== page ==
After a questionable marketing stunt (in which they pretended the site was shutting down), digital distributor Good Old Games has ended its two year beta period. For those who don't know, Good Old Games (or GOG) provides old PC games DRM-free and configured to work on modern systems, as well as releasing free bonus content (such as soundtracks) with each game.
The site's 'relaunch' brought the release of Baldur's Gate, signaling the much anticipated acquisition of Atari-Hasbro licensed titles. Today this release was followed up with Planescape: Torment, considered by many to be one of the best cRPGs in existence.
Alright, enough blog posts about APB recently. Here's something different. This story takes place - uh... a long time ago - in Morrowind (duh) on the original Xbox (unfortunately, those loading times sucked).
I traveled north from Vos, on some long forgotten mission. As I neared the sea, a fantastic Deadric ruin appeared on the horizon. I was a spellsword, primarily a mage but often reliant on my powerful summoned dagger. I had stolen a full set of priceless glass armor from the Mage's Guild by magically picking the lock, slowly loosing loyalty with them as I rose in rank with House Telvani. I felt unstoppable as I neared a mysterious Deadric ruin for the very first time.
Among the spires roamed a few of the ruin's inhabitants: Scamps and the dinosaur-like Clanfear. Smiling, I summoned a Clanfear minion of my own before casting a fireball at the nearest monster guarding the ruins. Summoning my dagger I charged in, and before long I was once again alone, standing at the entrance to the ruin.
With a deep breath I entered the ruins. Before me the path spiraled downward. As I rounded the corner a Dremora blocked my path. I efficiently dispatched of him. So far this didn't seem so bad. Finally I reached the bottom of the ramp. Before me the path was covered with water, but what took my breath away was on the other side. A massive statue of a Deadra Lord rose before me. I was only brought back to reality when a spell whizzed past my head, cast by an angry Deadra worshiper.
I quickly crossed into the room and took out the worshipers. Finally, the Deadric treasure stash was mine! If only it was that easy. As I lifted a Deadra Heart from the alter I heard a noise behind me. Turning, I swallowed as I realized a Dremora Lord had just appeared in the room, and he didn't look happy. I was running low on resources and I knew that this would be the most formidable challenge yet. Bravely I cast every spell I could and quickly slashed with my dagger. The fight seemed to go on for ages. I was almost continuously chugging my ever-dwindling supply of health potions. When it seemed like it was all over, the killing blow connected and the Dremora fell to the ground. I cautiously gathered the rest of the treasures and left the dungeon. It was not an experience I would soon forget.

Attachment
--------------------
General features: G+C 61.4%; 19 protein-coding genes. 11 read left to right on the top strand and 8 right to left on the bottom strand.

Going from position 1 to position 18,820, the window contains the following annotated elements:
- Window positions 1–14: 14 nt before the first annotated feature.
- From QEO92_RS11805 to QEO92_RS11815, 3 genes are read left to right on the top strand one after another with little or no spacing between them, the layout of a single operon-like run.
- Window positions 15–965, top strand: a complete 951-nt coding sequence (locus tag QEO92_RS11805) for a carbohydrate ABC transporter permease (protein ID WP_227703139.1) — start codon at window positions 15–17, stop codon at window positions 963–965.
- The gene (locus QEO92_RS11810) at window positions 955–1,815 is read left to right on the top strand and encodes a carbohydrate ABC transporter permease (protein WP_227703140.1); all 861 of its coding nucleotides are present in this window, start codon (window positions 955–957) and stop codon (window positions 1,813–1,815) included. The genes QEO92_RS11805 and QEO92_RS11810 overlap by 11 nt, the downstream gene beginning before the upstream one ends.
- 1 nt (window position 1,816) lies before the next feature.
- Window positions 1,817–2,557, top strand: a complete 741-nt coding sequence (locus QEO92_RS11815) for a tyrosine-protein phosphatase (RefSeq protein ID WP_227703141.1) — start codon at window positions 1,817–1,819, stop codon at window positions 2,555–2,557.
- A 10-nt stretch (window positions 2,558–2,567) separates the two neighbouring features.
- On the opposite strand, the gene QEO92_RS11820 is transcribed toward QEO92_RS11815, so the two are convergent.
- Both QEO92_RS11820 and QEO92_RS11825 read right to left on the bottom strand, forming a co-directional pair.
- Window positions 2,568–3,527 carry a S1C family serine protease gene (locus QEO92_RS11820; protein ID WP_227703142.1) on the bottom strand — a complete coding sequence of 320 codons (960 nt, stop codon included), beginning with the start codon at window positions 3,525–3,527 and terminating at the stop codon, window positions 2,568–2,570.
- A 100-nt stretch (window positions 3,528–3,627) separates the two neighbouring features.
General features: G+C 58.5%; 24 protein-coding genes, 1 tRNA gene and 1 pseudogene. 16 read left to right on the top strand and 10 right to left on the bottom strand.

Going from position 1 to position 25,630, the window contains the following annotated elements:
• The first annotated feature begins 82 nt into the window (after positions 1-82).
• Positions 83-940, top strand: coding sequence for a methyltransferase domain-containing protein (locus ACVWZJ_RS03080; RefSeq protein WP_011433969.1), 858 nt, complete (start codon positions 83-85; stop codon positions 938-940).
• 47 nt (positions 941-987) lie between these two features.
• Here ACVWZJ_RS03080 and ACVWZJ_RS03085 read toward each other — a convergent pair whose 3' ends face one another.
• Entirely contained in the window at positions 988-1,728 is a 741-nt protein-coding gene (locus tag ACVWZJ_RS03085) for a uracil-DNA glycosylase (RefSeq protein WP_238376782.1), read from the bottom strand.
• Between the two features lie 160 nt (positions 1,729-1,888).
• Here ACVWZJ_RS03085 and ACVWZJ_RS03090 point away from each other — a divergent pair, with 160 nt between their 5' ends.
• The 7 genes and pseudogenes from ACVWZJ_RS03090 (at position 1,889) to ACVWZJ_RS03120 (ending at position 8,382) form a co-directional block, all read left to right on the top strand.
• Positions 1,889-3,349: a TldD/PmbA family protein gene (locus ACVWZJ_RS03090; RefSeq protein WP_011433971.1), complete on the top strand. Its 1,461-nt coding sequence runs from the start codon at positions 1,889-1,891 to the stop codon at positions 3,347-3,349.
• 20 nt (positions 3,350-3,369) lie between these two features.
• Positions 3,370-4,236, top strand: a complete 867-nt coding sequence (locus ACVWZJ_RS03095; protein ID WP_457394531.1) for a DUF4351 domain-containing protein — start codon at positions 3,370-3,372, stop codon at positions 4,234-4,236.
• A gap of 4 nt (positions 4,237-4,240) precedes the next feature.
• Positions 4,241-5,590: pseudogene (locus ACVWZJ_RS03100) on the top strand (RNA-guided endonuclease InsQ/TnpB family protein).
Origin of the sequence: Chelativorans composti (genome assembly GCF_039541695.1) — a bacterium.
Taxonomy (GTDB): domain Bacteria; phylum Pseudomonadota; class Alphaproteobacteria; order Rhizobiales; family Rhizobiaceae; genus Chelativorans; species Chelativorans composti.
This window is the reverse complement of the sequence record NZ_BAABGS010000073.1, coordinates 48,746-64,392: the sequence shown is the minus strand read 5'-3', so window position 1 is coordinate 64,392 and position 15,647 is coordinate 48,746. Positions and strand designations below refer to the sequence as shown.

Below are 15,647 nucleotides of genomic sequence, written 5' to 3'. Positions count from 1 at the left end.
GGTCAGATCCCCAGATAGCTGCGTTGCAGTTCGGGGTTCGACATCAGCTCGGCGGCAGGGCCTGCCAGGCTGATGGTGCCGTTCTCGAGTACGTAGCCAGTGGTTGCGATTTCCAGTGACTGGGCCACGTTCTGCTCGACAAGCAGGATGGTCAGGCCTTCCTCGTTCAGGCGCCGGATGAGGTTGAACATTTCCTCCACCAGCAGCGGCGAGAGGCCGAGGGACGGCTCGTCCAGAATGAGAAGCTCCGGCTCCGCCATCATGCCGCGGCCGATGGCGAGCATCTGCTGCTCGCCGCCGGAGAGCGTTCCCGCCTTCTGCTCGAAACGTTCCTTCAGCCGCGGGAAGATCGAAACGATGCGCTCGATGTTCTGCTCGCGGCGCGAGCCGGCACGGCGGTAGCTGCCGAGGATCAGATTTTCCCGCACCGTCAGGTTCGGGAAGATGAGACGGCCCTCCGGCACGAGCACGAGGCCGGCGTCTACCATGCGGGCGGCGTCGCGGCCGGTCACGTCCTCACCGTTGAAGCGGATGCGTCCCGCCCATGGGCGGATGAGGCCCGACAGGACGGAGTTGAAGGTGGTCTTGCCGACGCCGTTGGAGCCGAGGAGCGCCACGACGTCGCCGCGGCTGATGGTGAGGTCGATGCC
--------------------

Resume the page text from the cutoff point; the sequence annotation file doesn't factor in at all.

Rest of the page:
This is an example of true immersion in a game, something that seems to be getting rarer these days - as much as I played Oblivion, I never had an experience that approached this one. I never did 'complete ' Morrowind, mostly due to very long loading times on the Xbox, though I have now been slowly making progress back through it on the PC.
Comment Question: Have you ever been *really* immersed in a game such that the experience almost felt 'real'?
(Or: The Sun is Very Dark: Tale of a D&D N00bie)
A couple years ago, I became interested in playing dungeons and dragons. There were a few reasons for this, perhaps the first was Site Admin Lelldorianx - sorry, can't keep typing that - STEVE talking about playing D&D each week. When Wizards of the Coast released the Penny Arcade D&D podcasts (RIP Aofel) my interest peaked. Without ever having played, I was missing a key part of being a gamer. As a result, last summer I played my first D&D encounter online with Steve as the DM. It was a simple encounter without much story, a kobold ambush, but it was definitely fun, and lasted long into the night. He promised a full campaign, but the summer ended, and neither of us had the time.
Yesterday your favorite site admin came up to me. Well, actually, he messaged me on steam chat. The conversation went something like this:
"Hi Space_man!" he said.
"Hi site admin Lelldorianx" I said. "How are you doing?
He replied, "The blog on my website isn't working properly. Could you help me troubleshoot it Space_man?"
"Ok site admin Lelldorianx" I answered.
Subsequently troubleshooting took place and the blog was fixed.
"Wow, you fixed it site admin Lelldorianx!" I said. "Maybe I should make a blog now!"
"Yes, Space_man, commence blogging" he replied.
"Ok" I said. "But what should I blog about?"
"EVERUTHING IN UNIVERSE" he replied. And he was right.
The EA Store is currently hosting a promotional deal that can get you $20 off of any game over $40 (OK, fine, technically $39.95). By using the super-secret coupon code (PAXEAST842) you can get a nice discount. If you feel like buying more than one game, get them in separate orders and continue using the same code. The deal is likely to end around the time PAX East does. Need some help picking a game to use this for? I've done it for you:
BF:BC2 is already $10 off, so it works out to $20
ME2 on sale for slightly less than $40, so to get it you'll have to add something else. Cheapest is probably the $5 ME1 Pinnacle Station DLC, otherwise there are quite a few $10 games, you might be able to find one that's semi-decent to add.
Dragon Age: Origins
Crysis Maximum pack, if you feel like benchmarking.
There is a note in the EA store terms that says the ability to download only lasts a year. People who have bought games previously have confirmed that they can still download over a year later, however this may no longer be the case. It is recommended that if you buy something, you back-up the install files someplace safe.
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